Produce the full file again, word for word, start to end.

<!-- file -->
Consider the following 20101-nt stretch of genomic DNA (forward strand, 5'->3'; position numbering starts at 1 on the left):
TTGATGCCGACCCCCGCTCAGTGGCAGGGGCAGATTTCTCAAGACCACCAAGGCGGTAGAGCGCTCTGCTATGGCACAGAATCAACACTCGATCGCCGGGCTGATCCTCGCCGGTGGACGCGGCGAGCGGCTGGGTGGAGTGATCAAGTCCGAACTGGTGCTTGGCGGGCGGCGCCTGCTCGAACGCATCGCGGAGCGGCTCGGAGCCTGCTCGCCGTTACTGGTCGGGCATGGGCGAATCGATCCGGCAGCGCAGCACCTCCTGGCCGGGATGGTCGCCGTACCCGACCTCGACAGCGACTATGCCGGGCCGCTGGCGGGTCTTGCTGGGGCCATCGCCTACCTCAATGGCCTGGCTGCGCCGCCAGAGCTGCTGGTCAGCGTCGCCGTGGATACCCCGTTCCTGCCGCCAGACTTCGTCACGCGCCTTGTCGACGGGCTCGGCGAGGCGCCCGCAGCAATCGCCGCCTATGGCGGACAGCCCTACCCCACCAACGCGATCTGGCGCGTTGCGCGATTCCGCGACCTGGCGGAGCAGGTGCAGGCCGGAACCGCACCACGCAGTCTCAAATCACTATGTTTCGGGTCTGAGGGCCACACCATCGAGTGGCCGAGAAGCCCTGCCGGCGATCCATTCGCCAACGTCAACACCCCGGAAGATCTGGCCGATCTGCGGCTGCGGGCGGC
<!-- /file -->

Consider the following 20101-nt stretch of genomic DNA (forward strand, 5'->3'; position numbering starts at 1 on the left):
TTGATGCCGACCCCCGCTCAGTGGCAGGGGCAGATTTCTCAAGACCACCAAGGCGGTAGAGCGCTCTGCTATGGCACAGAATCAACACTCGATCGCCGGGCTGATCCTCGCCGGTGGACGCGGCGAGCGGCTGGGTGGAGTGATCAAGTCCGAACTGGTGCTTGGCGGGCGGCGCCTGCTCGAACGCATCGCGGAGCGGCTCGGAGCCTGCTCGCCGTTACTGGTCGGGCATGGGCGAATCGATCCGGCAGCGCAGCACCTCCTGGCCGGGATGGTCGCCGTACCCGACCTCGACAGCGACTATGCCGGGCCGCTGGCGGGTCTTGCTGGGGCCATCGCCTACCTCAATGGCCTGGCTGCGCCGCCAGAGCTGCTGGTCAGCGTCGCCGTGGATACCCCGTTCCTGCCGCCAGACTTCGTCACGCGCCTTGTCGACGGGCTCGGCGAGGCGCCCGCAGCAATCGCCGCCTATGGCGGACAGCCCTACCCCACCAACGCGATCTGGCGCGTTGCGCGATTCCGCGACCTGGCGGAGCAGGTGCAGGCCGGAACCGCACCACGCAGTCTCAAATCACTATGTTTCGGGTCTGAGGGCCACACCATCGAGTGGCCGAGAAGCCCTGCCGGCGATCCATTCGCCAACGTCAACACCCCGGAAGATCTGGCCGATCTGCGGCTGCGGGCGGC